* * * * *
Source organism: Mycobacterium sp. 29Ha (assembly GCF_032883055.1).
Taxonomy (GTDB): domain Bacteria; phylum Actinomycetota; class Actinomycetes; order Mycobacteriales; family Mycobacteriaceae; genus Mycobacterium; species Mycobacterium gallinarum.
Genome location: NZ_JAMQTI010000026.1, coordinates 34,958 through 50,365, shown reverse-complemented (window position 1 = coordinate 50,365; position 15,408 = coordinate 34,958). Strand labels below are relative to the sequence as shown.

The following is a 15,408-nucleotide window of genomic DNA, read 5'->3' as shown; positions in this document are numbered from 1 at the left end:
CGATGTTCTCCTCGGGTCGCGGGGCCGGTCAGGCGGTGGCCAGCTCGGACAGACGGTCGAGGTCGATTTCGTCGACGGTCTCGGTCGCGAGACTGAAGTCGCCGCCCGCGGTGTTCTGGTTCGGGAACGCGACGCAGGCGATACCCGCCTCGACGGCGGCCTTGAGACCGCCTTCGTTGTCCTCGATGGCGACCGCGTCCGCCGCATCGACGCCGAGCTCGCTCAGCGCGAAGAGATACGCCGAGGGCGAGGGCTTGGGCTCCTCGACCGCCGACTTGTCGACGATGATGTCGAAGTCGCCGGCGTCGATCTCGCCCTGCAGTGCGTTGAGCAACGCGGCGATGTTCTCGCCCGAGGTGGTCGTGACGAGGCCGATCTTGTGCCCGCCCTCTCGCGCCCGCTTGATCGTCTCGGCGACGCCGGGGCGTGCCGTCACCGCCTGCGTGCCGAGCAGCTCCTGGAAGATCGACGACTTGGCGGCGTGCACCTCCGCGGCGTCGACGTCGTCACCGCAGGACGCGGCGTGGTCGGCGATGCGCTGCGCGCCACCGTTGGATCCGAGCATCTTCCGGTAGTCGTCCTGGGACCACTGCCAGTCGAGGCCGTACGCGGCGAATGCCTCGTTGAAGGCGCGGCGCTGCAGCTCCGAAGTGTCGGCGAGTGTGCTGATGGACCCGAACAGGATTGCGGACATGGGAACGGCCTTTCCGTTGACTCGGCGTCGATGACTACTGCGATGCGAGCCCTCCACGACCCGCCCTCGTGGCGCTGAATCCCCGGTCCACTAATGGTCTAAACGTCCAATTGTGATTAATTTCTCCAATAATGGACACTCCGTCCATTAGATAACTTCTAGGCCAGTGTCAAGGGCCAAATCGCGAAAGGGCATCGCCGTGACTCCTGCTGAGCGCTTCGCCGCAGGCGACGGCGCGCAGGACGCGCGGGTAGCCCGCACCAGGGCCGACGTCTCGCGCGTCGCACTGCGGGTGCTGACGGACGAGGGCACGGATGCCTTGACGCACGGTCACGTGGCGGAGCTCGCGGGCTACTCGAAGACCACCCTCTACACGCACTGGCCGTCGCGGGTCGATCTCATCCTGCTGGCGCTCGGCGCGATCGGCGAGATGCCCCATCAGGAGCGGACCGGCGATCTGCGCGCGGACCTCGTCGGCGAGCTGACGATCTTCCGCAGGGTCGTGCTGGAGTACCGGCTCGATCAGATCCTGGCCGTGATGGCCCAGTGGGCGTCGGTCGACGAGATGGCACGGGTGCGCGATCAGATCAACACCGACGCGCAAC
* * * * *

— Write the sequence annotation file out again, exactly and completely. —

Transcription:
Source organism: Mycobacterium sp. 29Ha (assembly GCF_032883055.1).
Taxonomy (GTDB): domain Bacteria; phylum Actinomycetota; class Actinomycetes; order Mycobacteriales; family Mycobacteriaceae; genus Mycobacterium; species Mycobacterium gallinarum.
Genome location: NZ_JAMQTI010000026.1, coordinates 34,958 through 50,365, shown reverse-complemented (window position 1 = coordinate 50,365; position 15,408 = coordinate 34,958). Strand labels below are relative to the sequence as shown.

The following is a 15,408-nucleotide window of genomic DNA, read 5'->3' as shown; positions in this document are numbered from 1 at the left end:
CGATGTTCTCCTCGGGTCGCGGGGCCGGTCAGGCGGTGGCCAGCTCGGACAGACGGTCGAGGTCGATTTCGTCGACGGTCTCGGTCGCGAGACTGAAGTCGCCGCCCGCGGTGTTCTGGTTCGGGAACGCGACGCAGGCGATACCCGCCTCGACGGCGGCCTTGAGACCGCCTTCGTTGTCCTCGATGGCGACCGCGTCCGCCGCATCGACGCCGAGCTCGCTCAGCGCGAAGAGATACGCCGAGGGCGAGGGCTTGGGCTCCTCGACCGCCGACTTGTCGACGATGATGTCGAAGTCGCCGGCGTCGATCTCGCCCTGCAGTGCGTTGAGCAACGCGGCGATGTTCTCGCCCGAGGTGGTCGTGACGAGGCCGATCTTGTGCCCGCCCTCTCGCGCCCGCTTGATCGTCTCGGCGACGCCGGGGCGTGCCGTCACCGCCTGCGTGCCGAGCAGCTCCTGGAAGATCGACGACTTGGCGGCGTGCACCTCCGCGGCGTCGACGTCGTCACCGCAGGACGCGGCGTGGTCGGCGATGCGCTGCGCGCCACCGTTGGATCCGAGCATCTTCCGGTAGTCGTCCTGGGACCACTGCCAGTCGAGGCCGTACGCGGCGAATGCCTCGTTGAAGGCGCGGCGCTGCAGCTCCGAAGTGTCGGCGAGTGTGCTGATGGACCCGAACAGGATTGCGGACATGGGAACGGCCTTTCCGTTGACTCGGCGTCGATGACTACTGCGATGCGAGCCCTCCACGACCCGCCCTCGTGGCGCTGAATCCCCGGTCCACTAATGGTCTAAACGTCCAATTGTGATTAATTTCTCCAATAATGGACACTCCGTCCATTAGATAACTTCTAGGCCAGTGTCAAGGGCCAAATCGCGAAAGGGCATCGCCGTGACTCCTGCTGAGCGCTTCGCCGCAGGCGACGGCGCGCAGGACGCGCGGGTAGCCCGCACCAGGGCCGACGTCTCGCGCGTCGCACTGCGGGTGCTGACGGACGAGGGCACGGATGCCTTGACGCACGGTCACGTGGCGGAGCTCGCGGGCTACTCGAAGACCACCCTCTACACGCACTGGCCGTCGCGGGTCGATCTCATCCTGCTGGCGCTCGGCGCGATCGGCGAGATGCCCCATCAGGAGCGGACCGGCGATCTGCGCGCGGACCTCGTCGGCGAGCTGACGATCTTCCGCAGGGTCGTGCTGGAGTACCGGCTCGATCAGATCCTGGCCGTGATGGCCCAGTGGGCGTCGGTCGACGAGATGGCACGGGTGCGCGATCAGATCAACACCGACGCGCAAC